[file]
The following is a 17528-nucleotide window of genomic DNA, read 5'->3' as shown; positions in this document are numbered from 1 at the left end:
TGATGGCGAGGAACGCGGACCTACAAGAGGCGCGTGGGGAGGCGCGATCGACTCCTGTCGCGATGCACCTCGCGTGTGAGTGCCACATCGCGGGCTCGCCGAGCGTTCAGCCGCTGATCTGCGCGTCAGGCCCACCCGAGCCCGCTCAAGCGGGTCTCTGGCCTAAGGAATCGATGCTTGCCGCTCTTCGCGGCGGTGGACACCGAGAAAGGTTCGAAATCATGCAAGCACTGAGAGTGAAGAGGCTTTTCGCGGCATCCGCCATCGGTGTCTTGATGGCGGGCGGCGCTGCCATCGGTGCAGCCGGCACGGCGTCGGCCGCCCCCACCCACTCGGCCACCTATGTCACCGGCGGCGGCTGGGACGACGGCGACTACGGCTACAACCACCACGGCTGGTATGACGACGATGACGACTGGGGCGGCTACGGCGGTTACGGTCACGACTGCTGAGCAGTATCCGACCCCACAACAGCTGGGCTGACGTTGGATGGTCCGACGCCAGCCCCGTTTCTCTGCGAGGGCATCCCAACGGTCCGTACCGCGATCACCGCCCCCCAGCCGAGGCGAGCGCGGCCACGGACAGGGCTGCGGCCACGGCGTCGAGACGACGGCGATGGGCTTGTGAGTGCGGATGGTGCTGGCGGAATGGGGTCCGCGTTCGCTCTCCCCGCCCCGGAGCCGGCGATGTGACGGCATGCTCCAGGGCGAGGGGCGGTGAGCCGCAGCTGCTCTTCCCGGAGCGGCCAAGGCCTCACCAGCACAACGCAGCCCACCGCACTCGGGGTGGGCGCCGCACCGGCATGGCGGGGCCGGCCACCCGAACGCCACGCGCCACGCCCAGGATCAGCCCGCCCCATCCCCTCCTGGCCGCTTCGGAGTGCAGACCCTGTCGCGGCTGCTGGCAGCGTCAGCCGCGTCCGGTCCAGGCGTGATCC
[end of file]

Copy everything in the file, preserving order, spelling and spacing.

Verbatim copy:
The following is a 17528-nucleotide window of genomic DNA, read 5'->3' as shown; positions in this document are numbered from 1 at the left end:
TGATGGCGAGGAACGCGGACCTACAAGAGGCGCGTGGGGAGGCGCGATCGACTCCTGTCGCGATGCACCTCGCGTGTGAGTGCCACATCGCGGGCTCGCCGAGCGTTCAGCCGCTGATCTGCGCGTCAGGCCCACCCGAGCCCGCTCAAGCGGGTCTCTGGCCTAAGGAATCGATGCTTGCCGCTCTTCGCGGCGGTGGACACCGAGAAAGGTTCGAAATCATGCAAGCACTGAGAGTGAAGAGGCTTTTCGCGGCATCCGCCATCGGTGTCTTGATGGCGGGCGGCGCTGCCATCGGTGCAGCCGGCACGGCGTCGGCCGCCCCCACCCACTCGGCCACCTATGTCACCGGCGGCGGCTGGGACGACGGCGACTACGGCTACAACCACCACGGCTGGTATGACGACGATGACGACTGGGGCGGCTACGGCGGTTACGGTCACGACTGCTGAGCAGTATCCGACCCCACAACAGCTGGGCTGACGTTGGATGGTCCGACGCCAGCCCCGTTTCTCTGCGAGGGCATCCCAACGGTCCGTACCGCGATCACCGCCCCCCAGCCGAGGCGAGCGCGGCCACGGACAGGGCTGCGGCCACGGCGTCGAGACGACGGCGATGGGCTTGTGAGTGCGGATGGTGCTGGCGGAATGGGGTCCGCGTTCGCTCTCCCCGCCCCGGAGCCGGCGATGTGACGGCATGCTCCAGGGCGAGGGGCGGTGAGCCGCAGCTGCTCTTCCCGGAGCGGCCAAGGCCTCACCAGCACAACGCAGCCCACCGCACTCGGGGTGGGCGCCGCACCGGCATGGCGGGGCCGGCCACCCGAACGCCACGCGCCACGCCCAGGATCAGCCCGCCCCATCCCCTCCTGGCCGCTTCGGAGTGCAGACCCTGTCGCGGCTGCTGGCAGCGTCAGCCGCGTCCGGTCCAGGCGTGATCC